Volume 32 Issue 16 - 28 August 2020

The Feast of The Assumption Of Mary

On 15 August each year, the Catholic Church celebrates the Feast of the Assumption of Mary. It is difficult to put into plain and simple words what this feast day is all about as it is somewhat of a complex concept.

Like any of the beliefs Catholics hold about Mary, the Assumption has less to do with Mary and more to do with God and the work of salvation. Mary is regarded as pure and without sin—even without Original Sin. Mary’s sinlessness is proclaimed by the Catholic belief that Mary was immaculately conceived; that is, Mary is the Immaculate Conception. This is so not because of anything that Mary did; it is wholly the saving work of God (in Latin: “opus dei”). Being sinless, Mary was not subject to death—again a gift God graciously bestowed upon Mary. Therefore, Mary was assumed into heaven by the grace of God who spared her from death. Of course, in one sense Mary merited God’s gifts because she cooperated with God throughout her life. However, the point here is that none of us merit our salvation as it is all God’s doing so long as we are open to receiving God’s grace by entering into a faith relationship with Jesus the Christ.

This Marian Feast is also a lesson for us in what awaits us who are believers and followers of Christ. For those who believe, salvation is the process of being brought into ever closer relationship with Jesus who is for us the means of being draw to fullness of life. The Letter to the Ephesians states, “That according to the riches of God’s glory, Christ may grant you to be strengthened with power through his Spirit in your inner being, so that Christ may dwell in your hearts through faith.” The phrase “the riches of God’s glory” refers to God’s gifts (“riches”) to those who believe. Mary received God’s riches in abundance and in turn Luke’s gospel notes that “Mary treasured all these things, pondering them in her heart.” Mary’s heart is filled with faith.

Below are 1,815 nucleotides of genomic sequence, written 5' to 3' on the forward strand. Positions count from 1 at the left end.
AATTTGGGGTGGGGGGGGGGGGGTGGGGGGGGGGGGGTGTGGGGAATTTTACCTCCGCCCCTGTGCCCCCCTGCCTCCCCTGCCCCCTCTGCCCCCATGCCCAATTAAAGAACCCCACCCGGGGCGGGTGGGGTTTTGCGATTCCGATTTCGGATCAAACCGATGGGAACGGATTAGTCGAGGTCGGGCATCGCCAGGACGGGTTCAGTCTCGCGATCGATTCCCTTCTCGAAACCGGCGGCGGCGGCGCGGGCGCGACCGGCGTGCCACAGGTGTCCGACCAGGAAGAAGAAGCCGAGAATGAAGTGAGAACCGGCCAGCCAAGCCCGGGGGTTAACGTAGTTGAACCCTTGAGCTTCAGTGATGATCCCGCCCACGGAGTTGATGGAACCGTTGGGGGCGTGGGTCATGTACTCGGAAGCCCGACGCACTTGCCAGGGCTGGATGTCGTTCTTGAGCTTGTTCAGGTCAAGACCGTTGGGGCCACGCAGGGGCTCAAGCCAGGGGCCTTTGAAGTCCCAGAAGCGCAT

For us the significance of the Feast of the Assumption of Mary is that, allowing “Christ to dwell in our hearts through faith”, we too will be granted eternal life. The Letter to the Ephesians also calls us to be “grounded in love,” so that we “may have strength to comprehend with all the saints what is the breadth and length and height and depth, and to know the love of Christ that surpasses knowledge, that you may be filled with all the fullness of God.” Indeed Mary is filled with the fullness of God; let us follow  her example so that we may follow her destiny.

Angelo Gattone - Mission Coordinator